Nor are high-profile mergers the only types of transactions that can produce this type of merger-related litigation. For example, in September 2011, shareholders filed a securities class action in the Northern District of California against Equinix and certain of its directors and officers, in which the plaintiffs disclosed that the company was having difficult with the integration of Switch & Data Facilities Company, which Equinix had acquired in April 2010. (To be sure, in March 2012, the court granted the defendants' motion to dismiss, albeit with leave to amend.)
My point here is that the merger objection cases are not the only type of litigation that mergers and acquisitions activity can generate. As these examples show, there is also the possibility that to the extent the merger does not live up to expectations (or rather - allegedly does not live up to expectations) there could be post-merger litigation as well. These post-merger suits may either allege (as was the case in the Daimler Chrysler litigation) that the merger related documents contained misrepresentations, or that the company made misrepresentations regarding its post-merger operations or merger-related integration (as was the case in the Equinix case and in the recently filed Allscropts case). At some level it is hardly surprising that litigation might arise post-merger from time to time, given that - depending on who you ask - "mergers have a failure rate of anywhere between 50 and 85 percent."
Indeed the possibility of a lawsuit alleging that the merger did not live up to expectations is itself not the only type of post-merger litigation that can arise. Another variant that can sometimes arise is the post-merger lawsuit alleging that the surviving company failed to properly account for the transaction or to properly present the financials of the combined companies. An example of this latter type is the July 2011 lawsuit filed against JBI, Inc. and certain of its directors and officers, in which the plaintiff alleged that the company did not properly account for certain media credits it had acquired in connection with an acquisition transaction.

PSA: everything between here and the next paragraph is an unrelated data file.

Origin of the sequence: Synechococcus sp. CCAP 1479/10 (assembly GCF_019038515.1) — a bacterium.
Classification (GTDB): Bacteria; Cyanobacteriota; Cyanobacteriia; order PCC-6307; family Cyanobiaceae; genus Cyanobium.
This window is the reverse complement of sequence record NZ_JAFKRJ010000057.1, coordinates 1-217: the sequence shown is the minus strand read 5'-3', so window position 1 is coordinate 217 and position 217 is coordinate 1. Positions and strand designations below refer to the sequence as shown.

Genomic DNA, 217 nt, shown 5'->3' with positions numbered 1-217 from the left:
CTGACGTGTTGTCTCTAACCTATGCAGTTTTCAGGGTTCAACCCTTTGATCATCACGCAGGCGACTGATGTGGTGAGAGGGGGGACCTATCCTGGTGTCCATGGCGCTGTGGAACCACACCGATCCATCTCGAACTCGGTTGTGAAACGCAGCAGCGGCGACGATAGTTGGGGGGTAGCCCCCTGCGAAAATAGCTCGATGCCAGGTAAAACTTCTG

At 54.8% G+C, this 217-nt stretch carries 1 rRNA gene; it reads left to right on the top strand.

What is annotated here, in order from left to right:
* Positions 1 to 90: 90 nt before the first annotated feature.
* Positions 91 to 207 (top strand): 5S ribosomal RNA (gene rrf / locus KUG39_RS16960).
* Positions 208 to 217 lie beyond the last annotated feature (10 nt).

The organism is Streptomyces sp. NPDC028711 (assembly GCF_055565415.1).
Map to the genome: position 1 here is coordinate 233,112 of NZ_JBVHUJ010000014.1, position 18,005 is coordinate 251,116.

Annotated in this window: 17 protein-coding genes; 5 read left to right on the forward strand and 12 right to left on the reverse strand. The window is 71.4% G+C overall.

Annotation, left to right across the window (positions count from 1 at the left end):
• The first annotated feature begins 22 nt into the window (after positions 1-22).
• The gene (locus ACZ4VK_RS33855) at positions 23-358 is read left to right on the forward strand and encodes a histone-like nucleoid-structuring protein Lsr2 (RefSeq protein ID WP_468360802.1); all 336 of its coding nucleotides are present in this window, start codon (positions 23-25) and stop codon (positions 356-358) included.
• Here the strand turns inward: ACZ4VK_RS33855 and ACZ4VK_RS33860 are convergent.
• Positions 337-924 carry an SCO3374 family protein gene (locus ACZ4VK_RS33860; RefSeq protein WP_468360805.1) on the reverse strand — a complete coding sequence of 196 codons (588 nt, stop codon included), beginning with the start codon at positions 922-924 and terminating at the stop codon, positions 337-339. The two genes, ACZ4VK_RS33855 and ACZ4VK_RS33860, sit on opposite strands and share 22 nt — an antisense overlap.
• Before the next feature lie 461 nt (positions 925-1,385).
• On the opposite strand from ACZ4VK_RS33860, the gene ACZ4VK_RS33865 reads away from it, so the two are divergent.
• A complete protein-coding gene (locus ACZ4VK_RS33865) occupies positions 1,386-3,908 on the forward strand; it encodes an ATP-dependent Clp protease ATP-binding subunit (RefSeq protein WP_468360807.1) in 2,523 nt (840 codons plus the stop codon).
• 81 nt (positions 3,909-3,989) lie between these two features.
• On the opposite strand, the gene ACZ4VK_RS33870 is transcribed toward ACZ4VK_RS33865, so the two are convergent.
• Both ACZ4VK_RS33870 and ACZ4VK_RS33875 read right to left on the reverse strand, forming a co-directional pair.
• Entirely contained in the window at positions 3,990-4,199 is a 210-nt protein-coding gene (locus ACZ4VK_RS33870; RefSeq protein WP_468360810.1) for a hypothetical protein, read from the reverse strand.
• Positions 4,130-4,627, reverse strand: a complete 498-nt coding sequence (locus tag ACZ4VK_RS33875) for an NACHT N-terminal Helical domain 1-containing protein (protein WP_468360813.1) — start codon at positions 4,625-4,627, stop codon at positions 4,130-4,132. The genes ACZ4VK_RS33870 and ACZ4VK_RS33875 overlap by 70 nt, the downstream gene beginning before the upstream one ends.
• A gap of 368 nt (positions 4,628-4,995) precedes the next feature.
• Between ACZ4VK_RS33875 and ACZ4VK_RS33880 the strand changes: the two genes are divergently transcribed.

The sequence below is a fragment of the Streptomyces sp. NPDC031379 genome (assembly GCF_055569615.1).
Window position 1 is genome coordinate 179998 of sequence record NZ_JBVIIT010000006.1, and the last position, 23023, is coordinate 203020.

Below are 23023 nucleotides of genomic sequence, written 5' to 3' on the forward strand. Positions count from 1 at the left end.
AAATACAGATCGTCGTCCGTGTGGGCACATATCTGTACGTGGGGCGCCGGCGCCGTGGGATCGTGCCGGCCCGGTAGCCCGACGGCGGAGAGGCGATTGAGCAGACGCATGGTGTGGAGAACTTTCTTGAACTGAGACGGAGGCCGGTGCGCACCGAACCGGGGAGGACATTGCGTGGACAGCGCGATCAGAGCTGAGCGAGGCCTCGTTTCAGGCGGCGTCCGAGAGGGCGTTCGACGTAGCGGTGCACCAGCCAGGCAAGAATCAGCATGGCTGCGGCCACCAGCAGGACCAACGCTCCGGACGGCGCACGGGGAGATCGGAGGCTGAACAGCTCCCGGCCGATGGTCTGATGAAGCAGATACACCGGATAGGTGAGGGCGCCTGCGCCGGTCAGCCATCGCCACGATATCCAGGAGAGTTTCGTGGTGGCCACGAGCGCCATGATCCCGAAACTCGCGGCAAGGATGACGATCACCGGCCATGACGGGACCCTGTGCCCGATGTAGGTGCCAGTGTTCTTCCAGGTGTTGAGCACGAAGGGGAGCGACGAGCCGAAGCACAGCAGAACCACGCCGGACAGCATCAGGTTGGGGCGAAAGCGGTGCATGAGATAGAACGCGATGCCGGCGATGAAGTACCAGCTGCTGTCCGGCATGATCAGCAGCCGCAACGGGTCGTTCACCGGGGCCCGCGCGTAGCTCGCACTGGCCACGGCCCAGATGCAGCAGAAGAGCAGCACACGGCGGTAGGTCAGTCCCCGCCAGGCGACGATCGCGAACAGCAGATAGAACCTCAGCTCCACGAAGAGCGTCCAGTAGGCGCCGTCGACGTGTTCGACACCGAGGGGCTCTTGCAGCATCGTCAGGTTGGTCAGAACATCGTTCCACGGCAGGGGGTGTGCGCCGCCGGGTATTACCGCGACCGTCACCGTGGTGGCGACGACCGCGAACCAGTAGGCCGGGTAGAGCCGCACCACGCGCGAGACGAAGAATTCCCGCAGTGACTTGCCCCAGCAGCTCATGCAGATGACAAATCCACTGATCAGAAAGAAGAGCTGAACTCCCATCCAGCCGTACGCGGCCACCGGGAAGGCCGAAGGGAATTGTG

All of which serves to underscore a point which has long been known to D&O underwriters - that is, the mergers and acquisitions transactions provide context out of which litigation sometimes (perhaps frequently) arises. The recent rise in merger objection litigation has certainly amplified this point. But as the examples in this blog post demonstrate, there are other types of lawsuits beyond the merger objection cases that can arise in connection with or following a merger transaction.